CHINA's development in world athletics comes as no surprise to those who run the system. Almost 30 years after Chairman Mao's Cultural Revolution destroyed whatever plans had been formulated in 1956, China has finally tapped the largest pool of talent in the world, namely 1.2 billion inhabitants, to become a major power, particularly in women's middle-and long-distance running.
According to He Zhenliang, China's International Olympic Committee member and president of the Chinese Athletic Federation, two men can claim the biggest share of the credit - coach Ma Junren and administrator Lou Dapeng, the vice-president of the federation and China's member on the council of the International Amateur Athletic Federation.
While Ma has devised the innovative and imaginative training regime said to be responsible for the immediate success of China's athletes, He credits Lou, who spent six years in England, with putting in place the structure which, although decentralised now, has given the federation and the provinces the opportunity to flourish.
''It really is a result of many years of effort,'' said He. ''Mr Lou has been responsible for raising the technical level of our athletes, for in the past China was more interested in ball games than track and field. If somebody follows closely the development of Chinese track and field they will see it was not a miracle.'' China's success has raised the possibility of the 1999 World Athletic Championships being staged in Beijing, Shanghai or Guangzhou, and the IAAF is certainly keen on the idea. Yet Lou believes that on the marketing side, China remains very naive, though interest in athletics is at an all-time high.
At the Seventh National Games in Beijing last month, track and field was one of a handful of the 45 sports on the programme which drew capacity crowds. But the Chinese federation still has much to achieve, though given that they only sent two or three athletes to the 1948 Olympic Games in London, they have come a long way in the past 44 years.
There have been the occasional successes in the early years: Chen Feng-Jeng became the first Chinese to break a world record when she set a high jump mark of 1.77 metres in 1957, while eight years later Chen Chia-Chuan equalled the men's 100m time of 10.0 sec. Zhu Jian-hua broke the men's high jump world record three times in 1983 and 1984.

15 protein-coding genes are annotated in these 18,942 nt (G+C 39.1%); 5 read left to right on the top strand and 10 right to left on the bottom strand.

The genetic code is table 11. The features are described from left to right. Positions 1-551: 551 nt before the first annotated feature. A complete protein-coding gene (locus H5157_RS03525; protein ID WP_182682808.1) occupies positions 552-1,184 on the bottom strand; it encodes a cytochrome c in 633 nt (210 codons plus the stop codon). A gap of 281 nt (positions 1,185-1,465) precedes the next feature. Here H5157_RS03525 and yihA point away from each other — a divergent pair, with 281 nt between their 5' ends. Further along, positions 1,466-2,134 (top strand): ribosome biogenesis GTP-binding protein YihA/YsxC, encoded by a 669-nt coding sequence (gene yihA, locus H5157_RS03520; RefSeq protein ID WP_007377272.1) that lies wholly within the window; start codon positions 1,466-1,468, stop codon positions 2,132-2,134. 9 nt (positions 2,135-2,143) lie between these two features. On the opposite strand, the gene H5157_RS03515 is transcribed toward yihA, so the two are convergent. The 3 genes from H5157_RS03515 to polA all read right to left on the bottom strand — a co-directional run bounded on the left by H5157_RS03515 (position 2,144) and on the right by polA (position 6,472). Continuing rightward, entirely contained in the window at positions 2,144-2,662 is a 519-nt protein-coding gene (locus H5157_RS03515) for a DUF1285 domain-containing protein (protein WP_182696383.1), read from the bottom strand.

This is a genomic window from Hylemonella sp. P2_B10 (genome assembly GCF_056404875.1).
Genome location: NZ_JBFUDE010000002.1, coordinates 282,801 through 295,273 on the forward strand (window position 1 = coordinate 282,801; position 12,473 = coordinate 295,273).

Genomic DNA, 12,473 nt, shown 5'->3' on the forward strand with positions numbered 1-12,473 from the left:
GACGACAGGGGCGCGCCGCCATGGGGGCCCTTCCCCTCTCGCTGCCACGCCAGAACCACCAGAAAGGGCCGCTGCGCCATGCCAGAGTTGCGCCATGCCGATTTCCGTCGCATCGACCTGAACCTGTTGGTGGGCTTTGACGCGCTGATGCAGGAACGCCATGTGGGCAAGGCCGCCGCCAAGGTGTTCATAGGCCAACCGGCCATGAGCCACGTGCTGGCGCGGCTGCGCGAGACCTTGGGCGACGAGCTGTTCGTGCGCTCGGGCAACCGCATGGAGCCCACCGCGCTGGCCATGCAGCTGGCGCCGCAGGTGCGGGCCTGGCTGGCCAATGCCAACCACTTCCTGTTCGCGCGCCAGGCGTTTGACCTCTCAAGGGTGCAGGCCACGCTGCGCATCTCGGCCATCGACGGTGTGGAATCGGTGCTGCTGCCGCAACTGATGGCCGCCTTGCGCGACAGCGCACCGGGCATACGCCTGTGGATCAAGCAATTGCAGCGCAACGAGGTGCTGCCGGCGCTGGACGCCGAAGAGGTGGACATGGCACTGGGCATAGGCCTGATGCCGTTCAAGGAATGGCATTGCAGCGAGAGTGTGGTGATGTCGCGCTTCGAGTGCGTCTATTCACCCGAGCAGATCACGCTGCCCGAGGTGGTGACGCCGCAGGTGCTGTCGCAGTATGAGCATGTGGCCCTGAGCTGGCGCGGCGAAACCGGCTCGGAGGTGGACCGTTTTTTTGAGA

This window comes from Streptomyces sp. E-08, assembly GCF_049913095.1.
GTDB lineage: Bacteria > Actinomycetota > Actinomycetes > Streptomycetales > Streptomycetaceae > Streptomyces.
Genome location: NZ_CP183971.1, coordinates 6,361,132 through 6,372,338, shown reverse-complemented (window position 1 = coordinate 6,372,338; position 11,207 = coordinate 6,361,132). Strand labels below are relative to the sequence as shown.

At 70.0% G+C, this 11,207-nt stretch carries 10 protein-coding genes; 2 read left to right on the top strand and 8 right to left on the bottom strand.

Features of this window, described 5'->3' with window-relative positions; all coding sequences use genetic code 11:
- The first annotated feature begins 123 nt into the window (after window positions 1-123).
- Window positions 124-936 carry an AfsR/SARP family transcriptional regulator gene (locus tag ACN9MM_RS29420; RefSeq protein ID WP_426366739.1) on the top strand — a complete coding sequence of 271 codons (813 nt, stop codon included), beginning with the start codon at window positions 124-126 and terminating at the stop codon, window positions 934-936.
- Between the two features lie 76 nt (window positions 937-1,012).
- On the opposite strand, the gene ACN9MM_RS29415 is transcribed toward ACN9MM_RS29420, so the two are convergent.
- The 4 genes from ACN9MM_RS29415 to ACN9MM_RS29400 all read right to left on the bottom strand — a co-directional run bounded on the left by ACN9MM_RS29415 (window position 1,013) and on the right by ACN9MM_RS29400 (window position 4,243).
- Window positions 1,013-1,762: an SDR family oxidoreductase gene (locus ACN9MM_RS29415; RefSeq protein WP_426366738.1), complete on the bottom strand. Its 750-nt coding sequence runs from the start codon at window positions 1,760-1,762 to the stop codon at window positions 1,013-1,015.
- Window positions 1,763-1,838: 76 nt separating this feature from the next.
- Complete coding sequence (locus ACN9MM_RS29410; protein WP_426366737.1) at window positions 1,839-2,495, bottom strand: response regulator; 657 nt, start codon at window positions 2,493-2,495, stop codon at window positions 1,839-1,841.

According to Lou the first development programme began in 1956, and when the first National Games were held three years later to demonstrate the strength of sport in the provinces, similar programmes with coaches began to mushroom all over the country.
Facilities were still in short supply, however, and most of those that existed were very poor. But the idea of the ''spare-time schools'' catering for multi-sports and run by the Ministry of Sport took root and became the bedrock of China's future success. But, as Lou added, ''between 1966 and 1975 everything was stopped; everything went kind of dead''.
There are 3,300 spare-time schools in China and in some of the provinces they are very well developed. At the basic level, children aged eight to 14 go to training centres three or four times a week for 11/2-2 hours' training after school.
Promising youngsters can be set up in sports boarding schools of which there are 150, while the sports institutes provide the highest level of coaching with half-day training and half-day study. ''The facilities are better and good nutrition is guaranteed,'' said Lou.
Seventy-three per cent of China's population live in rural areas and in recent years promising youngsters have had to go to the cities, a factor which is changing now, particularly if one looks at the phenomenal recent success of the Liaoning athletes whoare jealously guarded by Ma.
In the 1950s, there was only one sports institute in China, in Beijing, but times have changed. Now there are 30 and Lou, in illustrating the spread of influence to the provinces, said that in Liaoning Province there was now a Tartan track as well as a 200m indoor track. China in all has 20 indoor training tracks while there are about 5,000 full-time coaches.
''Gradually, [the system] has been decentralised,'' said Lou. ''Ma's athletes from Liaoning have stayed there when once they would have been forced to move to the capital, though some of the poorer provinces still send athletes to the National Training Centre in Beijing, which employs some of the country's top coaches.'' The decentralisation, however, has had a major side-effect. The rivalry and jealousy between the provinces has led to friction with Beijing, and Ma, for example, complains about how little support, financially and otherwise, they obtain from the Chinese federation because of their provincial status.